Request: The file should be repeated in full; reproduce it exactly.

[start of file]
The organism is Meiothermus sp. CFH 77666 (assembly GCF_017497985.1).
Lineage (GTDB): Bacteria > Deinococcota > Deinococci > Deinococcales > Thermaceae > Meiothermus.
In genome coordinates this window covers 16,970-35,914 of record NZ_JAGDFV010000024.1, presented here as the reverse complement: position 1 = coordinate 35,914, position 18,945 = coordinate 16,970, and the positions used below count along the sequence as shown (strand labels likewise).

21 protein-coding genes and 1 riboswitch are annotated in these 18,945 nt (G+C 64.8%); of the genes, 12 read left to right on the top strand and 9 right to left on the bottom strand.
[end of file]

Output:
The organism is Meiothermus sp. CFH 77666 (assembly GCF_017497985.1).
Lineage (GTDB): Bacteria > Deinococcota > Deinococci > Deinococcales > Thermaceae > Meiothermus.
In genome coordinates this window covers 16,970-35,914 of record NZ_JAGDFV010000024.1, presented here as the reverse complement: position 1 = coordinate 35,914, position 18,945 = coordinate 16,970, and the positions used below count along the sequence as shown (strand labels likewise).

21 protein-coding genes and 1 riboswitch are annotated in these 18,945 nt (G+C 64.8%); of the genes, 12 read left to right on the top strand and 9 right to left on the bottom strand.